The 1930s saw the birth of the Labour Party, launched by Dr. Maurice Curé. Emmanuel Anquetil rallied the urban workers while Pandit Sahadeo concentrated on the rural working class. The Uba riots of 1937 resulted in reforms by the local British government that improved labour conditions and led to the un-banning of labour unions. Labour Day was celebrated for the first time in 1938. More than 30,000 workers sacrificed a day’s wage and came from all over the island to attend a giant meeting at the Champ de Mars.

At the outbreak of World War II in 1939, many Mauritians volunteered to serve under the British flag in Africa and the Near East, fighting against the German and Italian armies. Some went to England to become pilots and ground staff in the Royal Air Force. Mauritius was never really threatened, but several British ships were sunk outside Port Louis by German submarines in 1943.

During World War II, conditions were hard in the country; the prices of commodities doubled, but the salaries of workers increased only by 10 to 20 percent. There was civil unrest, and the colonial government crushed all trade union activities. However, the labourers of Belle Vue Harel Sugar Estate went on strike on 27 September 1943. Police officers eventually fired on the crowd, and killed three labourers including a boy of ten and a pregnant woman, Anjaly Coopen.

The first general elections were held on 9 August 1948 and were won by the Labour Party. This party, led by Guy Rozemont, bettered its position in 1953, and, on the strength of the election results, demanded universal suffrage. Constitutional conferences were held in London in 1955 and 1957, and the ministerial system was introduced. Voting took place for the first time on the basis of universal adult suffrage on 9 March 1959. The general election was again won by the Labour Party, led this time by Sir Seewoosagur Ramgoolam.

A Constitutional Review Conference was held in London in 1961, and a programme of further constitutional advance was established. The 1963 election was won by the Labour Party and its allies. The Colonial Office noted that politics of a communal nature was gaining ground in Mauritius and that the choice of candidates (by parties) and the voting behaviour (of electors) were governed by ethnic and caste considerations. Around that time, two eminent British academics, Richard Titmuss and James Meade, published a report of the island’s social problems caused by overpopulation and the monoculture of sugar cane. This led to an intense campaign to halt the population explosion, and the decade registered a sharp decline in population growth.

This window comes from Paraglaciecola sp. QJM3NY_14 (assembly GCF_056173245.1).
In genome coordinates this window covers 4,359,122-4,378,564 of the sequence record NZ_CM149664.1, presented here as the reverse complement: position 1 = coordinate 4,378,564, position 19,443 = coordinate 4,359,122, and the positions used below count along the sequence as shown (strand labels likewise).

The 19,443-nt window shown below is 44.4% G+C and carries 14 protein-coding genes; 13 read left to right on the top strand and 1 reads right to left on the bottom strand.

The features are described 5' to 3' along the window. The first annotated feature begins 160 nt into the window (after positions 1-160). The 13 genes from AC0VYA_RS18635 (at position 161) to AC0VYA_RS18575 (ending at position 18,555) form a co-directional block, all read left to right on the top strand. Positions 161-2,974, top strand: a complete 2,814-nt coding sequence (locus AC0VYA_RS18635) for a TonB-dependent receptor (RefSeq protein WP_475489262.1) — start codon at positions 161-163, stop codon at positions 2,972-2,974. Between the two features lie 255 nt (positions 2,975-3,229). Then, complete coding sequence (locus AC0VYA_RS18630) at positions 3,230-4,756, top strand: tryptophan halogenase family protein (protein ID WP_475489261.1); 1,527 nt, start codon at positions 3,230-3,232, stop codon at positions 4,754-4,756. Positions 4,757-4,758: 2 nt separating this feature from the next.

Independence (since 1968)

At the Lancaster Conference of 1965, it became clear that Britain wanted to relieve itself of the colony of Mauritius. In 1959, Harold Macmillan had made his famous Winds of Change Speech where he acknowledged that the best option for Britain was to give complete independence to its colonies. Thus, since the late Fifties, the way was paved for independence.

Later in 1965, after the Lancaster Conference, the Chagos Archipelago was excised from the territory of Mauritius to form the British Indian Ocean Territory (BIOT). A general election took place on 7 August 1967, and the Labour Party and its two allies obtained the majority of seats. In January 1968, six weeks before the declaration of independence the 1968 Mauritian riots occurred in Port Louis leading to the deaths of 25 people.

Mauritius adopted a new constitution and independence was proclaimed on 12 March 1968. Sir Seewoosagur Ramgoolam became the first prime minister of an independent Mauritius with Queen Elizabeth II remaining head of state as Queen of Mauritius. In 1969, the opposition party Mauritian Militant Movement (MMM) led by Paul Bérenger was founded. Later in 1971, the MMM, backed by unions, called a series of strikes in the port which caused a state of emergency in the country. The coalition government of the Labour Party and the PMSD (Parti Mauricien Social Démocrate) reacted by curtailing civil liberties and curbing freedom of the press. Two unsuccessful assassination attempts were made against Paul Bérenger. The second one led to the death of Azor Adélaïde, a dock worker and activist, on 25 November 1971. General elections were postponed and public meetings were prohibited. Members of the MMM including Paul Bérenger were imprisoned on 23 December 1971. The MMM leader was released a year later.